The Meaning of Democracy

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R. Cobden-Sanderson, 1920 - 175 pages
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Page 74 - Certainly, gentlemen, it ought to be the happiness and glory of a representative to live in the strictest union, the closest correspondence, and the most unreserved communication with his constituents. Their wishes ought to have great weight with him; their opinion, high respect; their business, unremitted attention.
Page 75 - Your representative owes you, not his industry only, but his judgment ; and he betrays, instead of serving you, if he sacrifices it to your opinion.
Page 75 - But authoritative instructions ; mandates issued, which the member is bound blindly and implicitly to obey, to vote, and to argue for, though contrary to the clearest conviction of his judgment and conscience, — these are things utterly unknown to the laws of this land, and which arise from a fundamental mistake of the whole order and tenor of our constitution.
Page 103 - DOES the road wind uphill all the way? Yes, to the very end. Will the day's journey take the whole long day? From morn to night, my friend. But is there for the night a resting-place? A roof for when the slow, dark hours begin. May not the darkness hide it from my face? You cannot miss that inn. Shall I meet other wayfarers at night? Those who have gone before. Then must I knock, or call when just in sight? They...
Page 75 - But, his unbiased opinion, his mature judgment his enlightened conscience, he ought not to sacrifice to you; to any man, or to any set of men living. These he does not derive from your pleasure; no, nor from the law and the constitution. They are a trust from Providence, for the abuse of which he is deeply answerable.
Page 75 - If government were a matter of will upon any side, yours, without question, ought to be superior. But government and legislation are matters of reason and judgment, and not of inclination ; and what sort of reason is that in which the determination precedes the discussion, in which one set of men deliberate and another decide, and where those who form the conclusion are perhaps three hundred miles distant from those who hear the arguments...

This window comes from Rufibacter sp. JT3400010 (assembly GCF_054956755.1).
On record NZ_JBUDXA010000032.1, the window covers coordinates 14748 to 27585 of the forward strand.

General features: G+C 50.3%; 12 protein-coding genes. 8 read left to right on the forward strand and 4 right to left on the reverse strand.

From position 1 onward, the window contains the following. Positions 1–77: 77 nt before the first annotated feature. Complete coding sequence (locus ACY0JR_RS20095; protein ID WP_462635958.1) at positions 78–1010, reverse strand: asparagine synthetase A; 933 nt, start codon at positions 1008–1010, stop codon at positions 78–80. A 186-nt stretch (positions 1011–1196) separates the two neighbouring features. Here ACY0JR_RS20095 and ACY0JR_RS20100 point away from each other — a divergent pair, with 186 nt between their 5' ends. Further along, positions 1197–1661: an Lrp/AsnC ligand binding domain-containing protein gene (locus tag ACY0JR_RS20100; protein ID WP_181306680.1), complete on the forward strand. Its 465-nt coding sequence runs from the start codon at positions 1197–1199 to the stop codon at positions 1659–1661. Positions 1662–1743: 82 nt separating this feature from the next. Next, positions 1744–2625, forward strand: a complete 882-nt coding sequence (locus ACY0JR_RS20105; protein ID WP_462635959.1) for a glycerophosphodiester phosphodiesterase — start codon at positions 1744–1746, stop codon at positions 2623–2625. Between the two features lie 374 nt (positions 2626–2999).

Page 61 - Than the soft myrtle: but man, proud man, Drest in a little brief authority, Most ignorant of what he's most assured, His glassy essence, like an angry ape, Plays such fantastic tricks before high heaven As make the angels weep; who, with our spleens, Would all themselves laugh mortal.
Page 67 - I often think it's comical How Nature always does contrive That every boy and every gal, That's born into the world alive, Is either a little Liberal, Or else a little Conservative!
Page 75 - But government and legislation are " matters of reason and judgment, and not of inclina" tion ; and what sort of reason is that in which the " determination precedes the discussion; in which one " set of men deliberate and another decide; and where " those who form the conclusion are perhaps three " hundred miles distant from those who hear the
Page iv - For words are wise men's counters; they do but reckon by them: but they are the money of fools, that value them by the authority of an Aristotle, a Cicero, or a Thomas, or any other doctor whatsoever, if but a man.

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